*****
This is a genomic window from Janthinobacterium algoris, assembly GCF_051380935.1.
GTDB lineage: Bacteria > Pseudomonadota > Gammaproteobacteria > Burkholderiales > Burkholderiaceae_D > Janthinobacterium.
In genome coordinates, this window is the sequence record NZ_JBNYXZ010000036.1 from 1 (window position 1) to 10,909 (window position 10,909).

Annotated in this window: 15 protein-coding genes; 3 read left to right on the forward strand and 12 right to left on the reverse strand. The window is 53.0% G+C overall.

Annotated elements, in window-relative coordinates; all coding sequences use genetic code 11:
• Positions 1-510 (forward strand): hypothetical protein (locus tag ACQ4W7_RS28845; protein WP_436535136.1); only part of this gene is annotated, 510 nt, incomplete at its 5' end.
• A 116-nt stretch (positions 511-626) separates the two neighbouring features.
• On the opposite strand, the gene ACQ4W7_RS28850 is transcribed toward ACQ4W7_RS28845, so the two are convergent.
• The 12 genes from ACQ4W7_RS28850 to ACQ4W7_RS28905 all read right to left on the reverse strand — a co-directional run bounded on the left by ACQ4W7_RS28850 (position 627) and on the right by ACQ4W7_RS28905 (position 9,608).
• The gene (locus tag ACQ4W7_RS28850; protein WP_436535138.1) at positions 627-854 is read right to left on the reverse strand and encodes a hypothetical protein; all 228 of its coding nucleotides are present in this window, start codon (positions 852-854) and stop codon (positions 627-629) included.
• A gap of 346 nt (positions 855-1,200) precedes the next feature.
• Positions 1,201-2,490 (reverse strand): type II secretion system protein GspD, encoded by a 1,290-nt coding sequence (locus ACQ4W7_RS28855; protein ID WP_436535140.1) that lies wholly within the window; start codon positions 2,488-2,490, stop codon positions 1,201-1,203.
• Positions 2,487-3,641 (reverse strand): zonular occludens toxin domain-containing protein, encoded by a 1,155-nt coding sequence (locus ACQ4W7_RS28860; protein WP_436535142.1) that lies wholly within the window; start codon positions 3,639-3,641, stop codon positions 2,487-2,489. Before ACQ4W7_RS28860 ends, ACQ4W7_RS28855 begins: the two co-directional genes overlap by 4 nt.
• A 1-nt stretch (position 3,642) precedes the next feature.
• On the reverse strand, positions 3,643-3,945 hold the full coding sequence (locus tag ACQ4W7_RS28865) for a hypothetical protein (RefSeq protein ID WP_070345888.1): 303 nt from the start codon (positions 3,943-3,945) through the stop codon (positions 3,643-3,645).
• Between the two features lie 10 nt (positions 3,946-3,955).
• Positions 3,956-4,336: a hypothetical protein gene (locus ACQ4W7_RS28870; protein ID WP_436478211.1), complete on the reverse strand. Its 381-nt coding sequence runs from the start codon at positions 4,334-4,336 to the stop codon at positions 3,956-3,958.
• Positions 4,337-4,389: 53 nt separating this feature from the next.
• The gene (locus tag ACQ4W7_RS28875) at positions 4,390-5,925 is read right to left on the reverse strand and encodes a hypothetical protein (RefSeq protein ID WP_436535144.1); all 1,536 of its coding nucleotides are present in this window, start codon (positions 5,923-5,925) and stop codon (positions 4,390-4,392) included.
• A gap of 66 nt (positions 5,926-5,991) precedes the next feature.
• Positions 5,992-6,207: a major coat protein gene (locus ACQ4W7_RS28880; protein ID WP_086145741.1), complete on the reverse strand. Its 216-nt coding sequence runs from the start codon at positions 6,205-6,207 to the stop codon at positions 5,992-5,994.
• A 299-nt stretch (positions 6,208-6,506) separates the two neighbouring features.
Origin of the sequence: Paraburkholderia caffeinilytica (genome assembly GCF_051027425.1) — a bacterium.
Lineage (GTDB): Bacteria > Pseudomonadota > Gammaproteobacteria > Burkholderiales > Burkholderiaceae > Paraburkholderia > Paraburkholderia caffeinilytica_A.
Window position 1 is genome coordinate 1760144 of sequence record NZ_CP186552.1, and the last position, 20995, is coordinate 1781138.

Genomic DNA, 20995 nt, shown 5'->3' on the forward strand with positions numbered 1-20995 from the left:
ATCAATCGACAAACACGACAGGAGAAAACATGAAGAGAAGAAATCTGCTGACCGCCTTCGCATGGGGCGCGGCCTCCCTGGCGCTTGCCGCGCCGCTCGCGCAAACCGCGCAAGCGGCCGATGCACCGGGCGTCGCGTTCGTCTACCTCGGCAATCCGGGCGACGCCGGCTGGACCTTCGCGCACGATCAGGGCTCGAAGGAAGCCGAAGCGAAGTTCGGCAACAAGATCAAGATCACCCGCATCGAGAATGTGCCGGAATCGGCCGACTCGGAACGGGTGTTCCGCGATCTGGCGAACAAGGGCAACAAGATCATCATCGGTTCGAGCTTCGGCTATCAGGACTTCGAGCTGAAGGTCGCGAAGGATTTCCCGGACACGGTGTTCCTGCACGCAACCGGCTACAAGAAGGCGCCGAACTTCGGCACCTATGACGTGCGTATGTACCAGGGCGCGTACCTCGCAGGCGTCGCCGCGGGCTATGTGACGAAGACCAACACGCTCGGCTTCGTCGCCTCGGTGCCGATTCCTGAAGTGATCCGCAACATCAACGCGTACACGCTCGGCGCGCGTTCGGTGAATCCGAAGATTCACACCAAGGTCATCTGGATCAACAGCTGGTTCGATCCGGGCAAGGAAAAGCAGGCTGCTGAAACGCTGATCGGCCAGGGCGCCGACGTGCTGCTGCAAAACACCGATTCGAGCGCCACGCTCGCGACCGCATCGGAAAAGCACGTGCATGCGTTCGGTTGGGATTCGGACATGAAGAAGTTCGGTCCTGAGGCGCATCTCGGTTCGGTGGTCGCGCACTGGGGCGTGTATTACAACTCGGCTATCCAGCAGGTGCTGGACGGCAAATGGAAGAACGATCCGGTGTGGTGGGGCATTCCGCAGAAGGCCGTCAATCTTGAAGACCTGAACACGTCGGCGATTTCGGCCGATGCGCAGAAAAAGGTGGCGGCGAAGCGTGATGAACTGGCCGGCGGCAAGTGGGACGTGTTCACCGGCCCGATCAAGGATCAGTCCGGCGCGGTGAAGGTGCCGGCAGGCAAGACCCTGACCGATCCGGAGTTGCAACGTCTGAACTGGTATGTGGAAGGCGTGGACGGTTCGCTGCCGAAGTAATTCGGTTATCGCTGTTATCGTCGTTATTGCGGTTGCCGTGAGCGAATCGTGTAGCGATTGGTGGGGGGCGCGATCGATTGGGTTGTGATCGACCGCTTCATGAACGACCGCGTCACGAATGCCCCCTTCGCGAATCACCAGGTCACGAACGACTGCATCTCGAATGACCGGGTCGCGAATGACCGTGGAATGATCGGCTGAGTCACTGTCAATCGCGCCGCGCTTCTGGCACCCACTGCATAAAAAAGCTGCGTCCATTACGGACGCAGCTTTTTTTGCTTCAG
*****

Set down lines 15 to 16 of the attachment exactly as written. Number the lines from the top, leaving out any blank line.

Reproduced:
• On the reverse strand, positions 3,643-3,945 hold the full coding sequence (locus tag ACQ4W7_RS28865) for a hypothetical protein (RefSeq protein ID WP_070345888.1): 303 nt from the start codon (positions 3,943-3,945) through the stop codon (positions 3,643-3,645).
• Between the two features lie 10 nt (positions 3,946-3,955).